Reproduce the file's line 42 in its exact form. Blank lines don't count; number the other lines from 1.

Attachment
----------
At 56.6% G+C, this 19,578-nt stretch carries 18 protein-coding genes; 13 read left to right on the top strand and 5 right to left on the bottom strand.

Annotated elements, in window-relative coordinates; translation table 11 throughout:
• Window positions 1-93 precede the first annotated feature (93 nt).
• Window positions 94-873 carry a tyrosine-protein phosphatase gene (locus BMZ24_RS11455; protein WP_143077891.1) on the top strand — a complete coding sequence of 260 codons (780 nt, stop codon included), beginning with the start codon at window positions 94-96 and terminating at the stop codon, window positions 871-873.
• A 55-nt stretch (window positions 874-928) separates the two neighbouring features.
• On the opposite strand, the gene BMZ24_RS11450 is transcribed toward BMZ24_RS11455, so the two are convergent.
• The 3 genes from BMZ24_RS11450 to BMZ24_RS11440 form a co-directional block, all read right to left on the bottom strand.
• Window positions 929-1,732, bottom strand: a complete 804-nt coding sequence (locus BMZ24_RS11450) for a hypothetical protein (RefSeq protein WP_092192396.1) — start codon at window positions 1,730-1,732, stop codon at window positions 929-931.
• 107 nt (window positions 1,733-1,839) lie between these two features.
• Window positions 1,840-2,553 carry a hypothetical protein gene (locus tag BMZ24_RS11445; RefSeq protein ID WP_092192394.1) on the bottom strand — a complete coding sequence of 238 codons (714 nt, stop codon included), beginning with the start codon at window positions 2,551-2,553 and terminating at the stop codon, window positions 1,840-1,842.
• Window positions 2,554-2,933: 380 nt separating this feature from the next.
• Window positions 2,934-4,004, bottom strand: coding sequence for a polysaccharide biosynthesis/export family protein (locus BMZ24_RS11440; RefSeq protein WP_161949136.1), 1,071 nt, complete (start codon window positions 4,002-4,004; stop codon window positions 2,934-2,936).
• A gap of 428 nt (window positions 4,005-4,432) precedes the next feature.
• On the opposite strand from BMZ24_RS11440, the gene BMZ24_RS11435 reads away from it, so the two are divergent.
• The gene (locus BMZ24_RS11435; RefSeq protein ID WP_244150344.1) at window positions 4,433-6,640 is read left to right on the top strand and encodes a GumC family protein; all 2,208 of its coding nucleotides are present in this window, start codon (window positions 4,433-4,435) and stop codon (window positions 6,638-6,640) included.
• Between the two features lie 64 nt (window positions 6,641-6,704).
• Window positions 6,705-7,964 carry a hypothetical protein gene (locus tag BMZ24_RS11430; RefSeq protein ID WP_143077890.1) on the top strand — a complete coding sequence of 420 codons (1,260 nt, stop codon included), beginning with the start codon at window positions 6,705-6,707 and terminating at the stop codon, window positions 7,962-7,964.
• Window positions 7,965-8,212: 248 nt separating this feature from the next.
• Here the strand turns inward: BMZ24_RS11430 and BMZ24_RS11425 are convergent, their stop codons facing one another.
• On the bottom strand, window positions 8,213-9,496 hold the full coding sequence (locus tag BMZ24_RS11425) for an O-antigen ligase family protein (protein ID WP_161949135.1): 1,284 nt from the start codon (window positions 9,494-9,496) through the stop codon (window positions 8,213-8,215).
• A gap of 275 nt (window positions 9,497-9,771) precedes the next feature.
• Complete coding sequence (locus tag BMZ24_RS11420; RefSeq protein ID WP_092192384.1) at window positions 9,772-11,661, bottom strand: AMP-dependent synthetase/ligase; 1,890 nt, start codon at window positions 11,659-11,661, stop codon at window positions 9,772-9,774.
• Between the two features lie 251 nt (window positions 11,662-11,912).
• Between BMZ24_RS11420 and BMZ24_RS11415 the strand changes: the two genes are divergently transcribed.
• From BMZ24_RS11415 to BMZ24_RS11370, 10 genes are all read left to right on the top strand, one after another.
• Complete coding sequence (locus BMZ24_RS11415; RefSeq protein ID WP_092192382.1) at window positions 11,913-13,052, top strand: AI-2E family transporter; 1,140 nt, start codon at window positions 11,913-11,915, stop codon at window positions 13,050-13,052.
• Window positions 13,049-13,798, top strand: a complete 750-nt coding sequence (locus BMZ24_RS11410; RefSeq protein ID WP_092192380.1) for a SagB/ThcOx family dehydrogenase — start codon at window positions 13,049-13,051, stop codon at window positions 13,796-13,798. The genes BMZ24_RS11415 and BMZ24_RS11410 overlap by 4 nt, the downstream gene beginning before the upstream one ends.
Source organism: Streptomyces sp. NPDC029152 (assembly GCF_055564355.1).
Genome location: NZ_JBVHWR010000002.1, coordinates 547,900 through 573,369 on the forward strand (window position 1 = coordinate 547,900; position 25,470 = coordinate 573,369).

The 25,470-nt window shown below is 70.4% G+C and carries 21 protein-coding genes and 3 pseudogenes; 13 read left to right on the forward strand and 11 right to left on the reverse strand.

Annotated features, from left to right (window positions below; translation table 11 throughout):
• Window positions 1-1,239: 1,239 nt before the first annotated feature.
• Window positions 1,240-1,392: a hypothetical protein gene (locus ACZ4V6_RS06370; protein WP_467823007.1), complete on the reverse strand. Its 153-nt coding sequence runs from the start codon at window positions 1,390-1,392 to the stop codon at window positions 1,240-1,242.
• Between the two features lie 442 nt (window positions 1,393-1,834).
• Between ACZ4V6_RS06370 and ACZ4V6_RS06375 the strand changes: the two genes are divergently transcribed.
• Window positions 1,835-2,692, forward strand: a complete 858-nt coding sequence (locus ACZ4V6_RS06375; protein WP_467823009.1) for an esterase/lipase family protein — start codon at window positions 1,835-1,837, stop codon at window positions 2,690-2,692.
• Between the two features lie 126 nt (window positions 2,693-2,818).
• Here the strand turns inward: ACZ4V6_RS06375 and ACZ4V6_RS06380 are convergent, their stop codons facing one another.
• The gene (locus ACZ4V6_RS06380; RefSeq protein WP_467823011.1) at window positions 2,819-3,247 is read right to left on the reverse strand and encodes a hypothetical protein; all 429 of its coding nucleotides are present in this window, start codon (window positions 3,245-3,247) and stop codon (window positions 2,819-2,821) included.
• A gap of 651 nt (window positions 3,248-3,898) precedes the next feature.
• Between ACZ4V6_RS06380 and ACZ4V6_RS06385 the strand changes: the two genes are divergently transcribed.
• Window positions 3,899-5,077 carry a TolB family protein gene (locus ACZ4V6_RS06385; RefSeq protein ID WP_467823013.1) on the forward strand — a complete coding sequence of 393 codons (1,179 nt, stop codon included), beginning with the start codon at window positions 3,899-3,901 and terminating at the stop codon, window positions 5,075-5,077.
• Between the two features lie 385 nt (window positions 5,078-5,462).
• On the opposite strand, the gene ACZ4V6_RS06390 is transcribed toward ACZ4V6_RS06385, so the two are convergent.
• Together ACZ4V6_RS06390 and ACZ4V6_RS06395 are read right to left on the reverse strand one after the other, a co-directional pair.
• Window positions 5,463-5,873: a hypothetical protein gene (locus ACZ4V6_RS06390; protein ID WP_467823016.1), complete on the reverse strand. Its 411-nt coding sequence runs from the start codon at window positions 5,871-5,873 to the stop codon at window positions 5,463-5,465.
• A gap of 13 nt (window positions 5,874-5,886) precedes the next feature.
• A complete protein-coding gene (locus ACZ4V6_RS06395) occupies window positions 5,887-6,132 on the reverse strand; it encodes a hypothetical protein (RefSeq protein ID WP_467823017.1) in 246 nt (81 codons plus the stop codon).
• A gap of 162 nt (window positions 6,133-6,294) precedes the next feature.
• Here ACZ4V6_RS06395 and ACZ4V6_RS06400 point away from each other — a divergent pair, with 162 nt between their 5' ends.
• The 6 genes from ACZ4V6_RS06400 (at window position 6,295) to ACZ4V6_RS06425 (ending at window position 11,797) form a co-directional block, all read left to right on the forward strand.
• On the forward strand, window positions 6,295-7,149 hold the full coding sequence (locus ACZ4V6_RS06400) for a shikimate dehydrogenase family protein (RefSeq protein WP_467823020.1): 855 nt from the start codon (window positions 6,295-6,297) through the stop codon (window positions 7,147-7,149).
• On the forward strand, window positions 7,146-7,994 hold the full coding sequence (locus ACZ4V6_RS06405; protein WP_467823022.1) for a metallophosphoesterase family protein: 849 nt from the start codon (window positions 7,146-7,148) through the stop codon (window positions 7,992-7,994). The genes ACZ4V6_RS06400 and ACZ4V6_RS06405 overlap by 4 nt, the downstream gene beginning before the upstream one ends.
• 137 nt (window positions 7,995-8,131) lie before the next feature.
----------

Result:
• Window positions 3,899-5,077 carry a TolB family protein gene (locus ACZ4V6_RS06385; RefSeq protein ID WP_467823013.1) on the forward strand — a complete coding sequence of 393 codons (1,179 nt, stop codon included), beginning with the start codon at window positions 3,899-3,901 and terminating at the stop codon, window positions 5,075-5,077.